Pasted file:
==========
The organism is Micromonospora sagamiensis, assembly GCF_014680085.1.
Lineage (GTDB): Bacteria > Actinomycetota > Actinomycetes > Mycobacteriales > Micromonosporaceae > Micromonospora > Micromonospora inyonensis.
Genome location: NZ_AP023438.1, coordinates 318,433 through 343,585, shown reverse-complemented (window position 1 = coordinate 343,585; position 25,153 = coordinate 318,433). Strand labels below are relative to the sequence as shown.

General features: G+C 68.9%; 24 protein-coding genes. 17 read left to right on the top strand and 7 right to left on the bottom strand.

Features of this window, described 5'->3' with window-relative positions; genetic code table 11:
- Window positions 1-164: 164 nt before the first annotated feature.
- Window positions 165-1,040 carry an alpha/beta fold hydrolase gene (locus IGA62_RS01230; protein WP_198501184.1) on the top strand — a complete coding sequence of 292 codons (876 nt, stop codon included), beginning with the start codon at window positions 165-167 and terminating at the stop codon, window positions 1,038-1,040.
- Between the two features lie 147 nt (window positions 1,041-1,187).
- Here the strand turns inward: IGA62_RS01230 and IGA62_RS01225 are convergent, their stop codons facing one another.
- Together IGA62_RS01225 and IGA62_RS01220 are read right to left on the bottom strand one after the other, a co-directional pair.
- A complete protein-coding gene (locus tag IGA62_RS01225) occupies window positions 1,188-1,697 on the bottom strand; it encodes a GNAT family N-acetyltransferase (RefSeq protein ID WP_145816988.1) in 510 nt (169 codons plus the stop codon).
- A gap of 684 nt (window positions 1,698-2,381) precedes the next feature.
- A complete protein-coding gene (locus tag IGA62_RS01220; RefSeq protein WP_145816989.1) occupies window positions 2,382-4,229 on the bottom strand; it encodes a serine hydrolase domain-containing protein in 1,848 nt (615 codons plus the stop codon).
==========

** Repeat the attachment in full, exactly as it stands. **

The organism is Micromonospora sagamiensis, assembly GCF_014680085.1.
Lineage (GTDB): Bacteria > Actinomycetota > Actinomycetes > Mycobacteriales > Micromonosporaceae > Micromonospora > Micromonospora inyonensis.
Genome location: NZ_AP023438.1, coordinates 318,433 through 343,585, shown reverse-complemented (window position 1 = coordinate 343,585; position 25,153 = coordinate 318,433). Strand labels below are relative to the sequence as shown.

General features: G+C 68.9%; 24 protein-coding genes. 17 read left to right on the top strand and 7 right to left on the bottom strand.

Features of this window, described 5'->3' with window-relative positions; genetic code table 11:
- Window positions 1-164: 164 nt before the first annotated feature.
- Window positions 165-1,040 carry an alpha/beta fold hydrolase gene (locus IGA62_RS01230; protein WP_198501184.1) on the top strand — a complete coding sequence of 292 codons (876 nt, stop codon included), beginning with the start codon at window positions 165-167 and terminating at the stop codon, window positions 1,038-1,040.
- Between the two features lie 147 nt (window positions 1,041-1,187).
- Here the strand turns inward: IGA62_RS01230 and IGA62_RS01225 are convergent, their stop codons facing one another.
- Together IGA62_RS01225 and IGA62_RS01220 are read right to left on the bottom strand one after the other, a co-directional pair.
- A complete protein-coding gene (locus tag IGA62_RS01225) occupies window positions 1,188-1,697 on the bottom strand; it encodes a GNAT family N-acetyltransferase (RefSeq protein ID WP_145816988.1) in 510 nt (169 codons plus the stop codon).
- A gap of 684 nt (window positions 1,698-2,381) precedes the next feature.
- A complete protein-coding gene (locus tag IGA62_RS01220; RefSeq protein WP_145816989.1) occupies window positions 2,382-4,229 on the bottom strand; it encodes a serine hydrolase domain-containing protein in 1,848 nt (615 codons plus the stop codon).